Digital Futures…

I attended a conference today with some senior police leaders to discuss how we take police use of social media forwards. Following on from the riots, there is a real impetus behind this work, and the genie is now well and truly out of the bottle. It was really refreshing to see a room full of senior officers with an understanding of the key issues and a desire to improve the current situation.

There is an emerging consensus of the big business areas where we need to integrate social media into our traditional policing response, they are;

  • Engagement
  • Intelligence
  • Investigation

Engagement seems relatively obvious, police officers should be taking every opportunity, and using every medium to talk to our communities, listen to them, and allow the public to influence how we deploy our resources. In this regard, social media seems to be an open goal. I am followed on twitter by around 7700 people, many of them from Wolverhampton, and as the Superintendent for the City, this gives me an opportunity to talk to people every day, in a way that would not be possible if I didn’t use social media. The opportunities are endless, and in 2012 we ought to be using social media routinely to talk to people, there are no excuses not to.

Intelligence gained from social media presents some new challenges to us in terms of the way we have traditionally worked, but the opportunities outweigh these many times over. In the aftermath of the riots, people were tripping over themselves to tell the police who was responsible, and we had to find ways of getting the information into our systems. We need to protect people who give us information, and we need to able to verify whether or not the information is true. Our traditional model for turning information into intelligence, the National Intelligence Model, simply does not work quickly enough to process information in the age of instant media. This is not insurmountable but, it does mean that that we are having to think about things differently.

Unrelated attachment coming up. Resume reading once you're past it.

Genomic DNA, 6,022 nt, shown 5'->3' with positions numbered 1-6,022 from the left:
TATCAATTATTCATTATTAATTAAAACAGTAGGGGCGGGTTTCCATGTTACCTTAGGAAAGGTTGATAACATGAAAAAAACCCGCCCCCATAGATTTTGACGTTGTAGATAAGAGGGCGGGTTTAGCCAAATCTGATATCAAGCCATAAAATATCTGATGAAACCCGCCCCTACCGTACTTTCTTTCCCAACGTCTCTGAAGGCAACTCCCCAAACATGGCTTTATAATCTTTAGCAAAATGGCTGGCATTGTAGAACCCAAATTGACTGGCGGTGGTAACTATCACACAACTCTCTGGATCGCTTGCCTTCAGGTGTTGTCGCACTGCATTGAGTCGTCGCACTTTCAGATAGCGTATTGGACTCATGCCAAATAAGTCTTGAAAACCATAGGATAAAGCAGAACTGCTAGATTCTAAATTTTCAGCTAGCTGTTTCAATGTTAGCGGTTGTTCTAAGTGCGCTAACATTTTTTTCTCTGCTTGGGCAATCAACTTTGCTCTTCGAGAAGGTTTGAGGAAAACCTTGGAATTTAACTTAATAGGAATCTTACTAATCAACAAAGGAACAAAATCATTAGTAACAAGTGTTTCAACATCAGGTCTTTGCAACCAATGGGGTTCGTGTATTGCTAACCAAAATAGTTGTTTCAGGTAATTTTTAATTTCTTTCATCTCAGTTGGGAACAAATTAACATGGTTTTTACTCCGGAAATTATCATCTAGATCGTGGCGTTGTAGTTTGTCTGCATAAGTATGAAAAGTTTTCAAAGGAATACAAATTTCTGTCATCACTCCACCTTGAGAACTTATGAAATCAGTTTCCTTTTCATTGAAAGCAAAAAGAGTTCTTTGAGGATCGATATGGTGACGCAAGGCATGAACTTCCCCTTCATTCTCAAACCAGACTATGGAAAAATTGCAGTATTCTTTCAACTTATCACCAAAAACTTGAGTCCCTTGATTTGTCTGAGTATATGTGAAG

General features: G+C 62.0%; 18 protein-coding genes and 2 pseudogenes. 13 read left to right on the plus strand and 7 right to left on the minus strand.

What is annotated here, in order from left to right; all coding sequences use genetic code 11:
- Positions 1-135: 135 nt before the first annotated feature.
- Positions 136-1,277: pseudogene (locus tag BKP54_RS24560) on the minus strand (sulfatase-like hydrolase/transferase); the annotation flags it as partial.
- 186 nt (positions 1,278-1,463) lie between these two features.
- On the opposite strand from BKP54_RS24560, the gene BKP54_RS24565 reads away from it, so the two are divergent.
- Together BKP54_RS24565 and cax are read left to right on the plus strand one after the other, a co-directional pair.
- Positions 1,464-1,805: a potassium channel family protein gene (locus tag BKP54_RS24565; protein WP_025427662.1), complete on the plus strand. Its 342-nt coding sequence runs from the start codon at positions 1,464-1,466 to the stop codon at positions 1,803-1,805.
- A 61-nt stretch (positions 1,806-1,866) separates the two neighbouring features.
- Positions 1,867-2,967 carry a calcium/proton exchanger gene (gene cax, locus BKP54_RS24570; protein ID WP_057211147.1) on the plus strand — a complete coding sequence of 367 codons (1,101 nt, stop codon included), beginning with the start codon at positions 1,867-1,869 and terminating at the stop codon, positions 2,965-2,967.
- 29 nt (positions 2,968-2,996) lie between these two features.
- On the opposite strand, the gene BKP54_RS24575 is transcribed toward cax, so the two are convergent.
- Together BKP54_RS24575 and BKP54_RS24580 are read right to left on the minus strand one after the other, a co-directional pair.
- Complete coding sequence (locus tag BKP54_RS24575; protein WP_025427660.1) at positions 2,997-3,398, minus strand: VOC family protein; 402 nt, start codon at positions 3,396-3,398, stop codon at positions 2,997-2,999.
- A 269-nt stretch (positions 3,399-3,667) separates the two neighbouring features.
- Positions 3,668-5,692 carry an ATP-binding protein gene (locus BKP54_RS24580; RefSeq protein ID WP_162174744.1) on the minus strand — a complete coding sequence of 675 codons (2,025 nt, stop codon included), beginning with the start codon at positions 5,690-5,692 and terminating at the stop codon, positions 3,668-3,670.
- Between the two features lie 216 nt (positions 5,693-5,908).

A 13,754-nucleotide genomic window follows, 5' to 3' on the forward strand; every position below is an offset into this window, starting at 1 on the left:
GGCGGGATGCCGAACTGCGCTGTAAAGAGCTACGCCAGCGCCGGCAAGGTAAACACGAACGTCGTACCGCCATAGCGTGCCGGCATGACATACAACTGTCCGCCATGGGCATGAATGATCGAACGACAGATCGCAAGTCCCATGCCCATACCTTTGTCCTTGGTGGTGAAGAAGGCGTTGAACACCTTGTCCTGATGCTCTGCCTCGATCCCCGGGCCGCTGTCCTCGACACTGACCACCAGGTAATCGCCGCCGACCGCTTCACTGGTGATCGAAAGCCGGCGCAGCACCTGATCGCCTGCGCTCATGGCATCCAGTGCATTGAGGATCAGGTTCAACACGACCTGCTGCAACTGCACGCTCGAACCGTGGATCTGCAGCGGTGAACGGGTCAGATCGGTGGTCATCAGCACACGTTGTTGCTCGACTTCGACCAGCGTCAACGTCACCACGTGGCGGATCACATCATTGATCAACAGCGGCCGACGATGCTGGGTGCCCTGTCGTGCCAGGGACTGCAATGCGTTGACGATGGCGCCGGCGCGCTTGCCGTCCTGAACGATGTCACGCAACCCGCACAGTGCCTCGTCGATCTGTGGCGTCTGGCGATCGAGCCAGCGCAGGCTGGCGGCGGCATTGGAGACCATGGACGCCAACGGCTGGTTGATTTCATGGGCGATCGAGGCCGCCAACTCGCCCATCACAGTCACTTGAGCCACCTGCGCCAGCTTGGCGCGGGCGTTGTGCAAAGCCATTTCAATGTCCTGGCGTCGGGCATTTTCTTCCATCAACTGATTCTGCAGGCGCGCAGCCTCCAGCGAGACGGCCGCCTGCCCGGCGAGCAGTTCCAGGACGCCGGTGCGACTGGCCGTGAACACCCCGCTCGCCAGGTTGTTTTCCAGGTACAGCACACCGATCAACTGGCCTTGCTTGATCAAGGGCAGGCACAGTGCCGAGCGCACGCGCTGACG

Investigation in the digital age is changing rapidly. When you are investigating serious crimes, speed is of the essence. We often refer to the golden hour, and the evidence gathered in the immediate aftermath is often crucial to solving a crime. These days, the golden hour often happens digitally. People take photos and videos on mobile devices, provide commentary on the scene and start to speculate on motives and potential offenders online. Police need to be capturing all of this information, at the same time as containing the physical crime scene. again, there are risks, but we simply have no option than to adapt our processes and educate our investigators.

This is of course not a complete list of all of the opportunities and threats that exist in the digital world for policing, but it is a good start. The ACPO business leads for the areas listed above were all at the meeting today and there is clear commitment from them to make the necessary progress.  

I am really optomistic for UK policing and pleased that the hard work of some of the early adopters of social media is starting to bear fruit. Watch this space…….


7 Responses to “Digital Futures…”

  1. 1 JuliaM January 20, 2012 at 8:25 am

    “…in 2012 we ought to be using social media routinely to talk to people, there are no excuses not to.”